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IBA’s Youth a Motivation for our Community

IBA’s Youth a Motivation for our Community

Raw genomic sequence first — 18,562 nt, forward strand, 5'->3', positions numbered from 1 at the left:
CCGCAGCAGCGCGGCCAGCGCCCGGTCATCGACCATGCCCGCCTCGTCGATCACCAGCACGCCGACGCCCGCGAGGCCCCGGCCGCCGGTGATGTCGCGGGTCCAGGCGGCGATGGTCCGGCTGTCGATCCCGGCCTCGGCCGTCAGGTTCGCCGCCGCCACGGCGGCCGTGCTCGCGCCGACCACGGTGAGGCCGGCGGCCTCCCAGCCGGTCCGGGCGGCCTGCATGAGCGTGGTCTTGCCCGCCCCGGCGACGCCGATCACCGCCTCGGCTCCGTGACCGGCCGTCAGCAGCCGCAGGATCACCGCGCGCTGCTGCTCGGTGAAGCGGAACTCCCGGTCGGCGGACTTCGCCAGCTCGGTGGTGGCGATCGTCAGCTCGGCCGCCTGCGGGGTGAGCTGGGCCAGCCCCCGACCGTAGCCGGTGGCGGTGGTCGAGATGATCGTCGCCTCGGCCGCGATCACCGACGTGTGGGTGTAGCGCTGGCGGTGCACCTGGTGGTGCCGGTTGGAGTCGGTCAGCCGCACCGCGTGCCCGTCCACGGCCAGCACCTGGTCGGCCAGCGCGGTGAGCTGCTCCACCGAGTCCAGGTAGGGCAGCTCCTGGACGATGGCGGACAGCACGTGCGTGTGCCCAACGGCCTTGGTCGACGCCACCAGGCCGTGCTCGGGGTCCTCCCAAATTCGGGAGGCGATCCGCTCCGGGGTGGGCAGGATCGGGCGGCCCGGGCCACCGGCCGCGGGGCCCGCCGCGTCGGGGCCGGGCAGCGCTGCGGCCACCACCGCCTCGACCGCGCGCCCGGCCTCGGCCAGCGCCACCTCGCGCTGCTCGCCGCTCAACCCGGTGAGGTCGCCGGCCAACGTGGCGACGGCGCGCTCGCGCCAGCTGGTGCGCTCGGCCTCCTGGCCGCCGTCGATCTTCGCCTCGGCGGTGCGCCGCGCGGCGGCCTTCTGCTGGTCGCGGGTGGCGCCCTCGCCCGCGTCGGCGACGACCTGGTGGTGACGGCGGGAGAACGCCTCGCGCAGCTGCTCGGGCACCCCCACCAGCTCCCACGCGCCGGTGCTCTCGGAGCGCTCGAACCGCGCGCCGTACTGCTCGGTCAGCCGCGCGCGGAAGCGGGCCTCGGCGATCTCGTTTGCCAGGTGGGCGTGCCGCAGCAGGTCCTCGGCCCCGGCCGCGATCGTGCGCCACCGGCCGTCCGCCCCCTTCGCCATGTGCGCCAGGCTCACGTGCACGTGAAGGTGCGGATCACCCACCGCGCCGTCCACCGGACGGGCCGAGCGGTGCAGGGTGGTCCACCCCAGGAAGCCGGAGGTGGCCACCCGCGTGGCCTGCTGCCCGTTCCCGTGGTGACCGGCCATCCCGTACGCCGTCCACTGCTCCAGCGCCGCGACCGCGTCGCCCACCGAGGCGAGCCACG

We know that the future of our community is in the hands of our youth. They are the ones who will be responsible to carry on the legacy of change and to keep on shaping the world in a positive way. At IBA we strive to let them know that we support them, and want to give them the opportunities they deserve. Our Youth Development Program is about empowerment, it is a place for young people to come together and feel that their voice is being heard, that what they have to say matters. Kimberly Cajuste, a high school student with a passion for poetry explained it best, “Our mentors, the people we work with, we can talk to them about everything and anything. They listen to us, they support us,” she said. “Basically they understand us, it’s like a community. We are a family.” [caption id="attachment_3330" align="aligncenter" width="710"]Kimberly Cajuste standing next to her poem "Praise my Accent." Kimberly Cajuste standing next to her poem "Praise my Accent."[/caption] The program integrates many different facets that come together in all of their lives. Every day after school these young artists and activists come to learn about their community and fight for what they believe in. They participate in rallies and marches, they advocate for youth jobs, they talk about issues that are affecting our society, such as racism and institutionalized oppression, and they share their own experience, whether it be just by simple conversation or through their art. After a year of dedicated effort, our youth was ready to celebrate. So, we held an event where they could showcase all of their talents. They performed choreographed dances, theater, slam poetry and poetry through movement as their parents and loved ones watched. They spoke about the world today with poems about police brutality and a duality of cultures. They showed their audience who they are and how proud they are to be. Sara Mendez, currently a sophomore at Wheelock College, shared what it all means to her, “It has allowed me to realize that there are a lot of issues in today’s society that are not being addressed and people are not conscious about them,” she said. “And we need more people that are actually fighting for those issues and that are actually solving them.” In fact, Sara is so motivated about the work she has being doing that it has influeced her decision in career path. “I want to become a social worker to actually start improving those issues and trying to make them better,” she said. [caption id="attachment_3329" align="aligncenter" width="713"]Sara Mendez speaks about the impact IBA's Youth Development Program has had on her life. Sara Mendez speaks about the impact IBA's Youth Development Program has had on her life.[/caption] Throughout this year the Youth Program has been rallying at the state house and speaking with representatives to preserve the budget for youth jobs. As Sara explained “Now that the minimum wage was raised we need the amount of youth jobs to still be the same.” They also partnered with the Youth Affordability Coalition and were able to achieve the approval of a $10.00 public transportation youth pass in Boston. They have also been taking photography and poetry classes (Culture For Change), performing on a regular basis. For Manuel Rosario, a student at Brighton High School, this is the best part of the program. ““It’s like when you win something you get happy, when I’m up there [on stage], I am happy,” he said. Romel Bodden another high school student has also had a positive experience learning and participating in the arts, “It made me find out who I was as an artist and where I belong,” he said. [caption id="attachment_3326" align="aligncenter" width="704"]IMG_9179 Photography art by IBA's Youth Program.[/caption] All of this students have one thing in common. They all come to the Youth Development Program to learn about each other and share a space. They are all different, but they are able to find the common threads between their experiences and create unity to be the positive change they want in the world. As Kimberly said, “You have a voice here, even though you see different people you still have common things, you can still feel like you are close together.” Are you still looking for a summer job? If this sounds like something you would like to be a part of applications for the summer session are now open, click here to apply. [embed]http://youtu.be/aYb4_0N7Q9M[/embed]...

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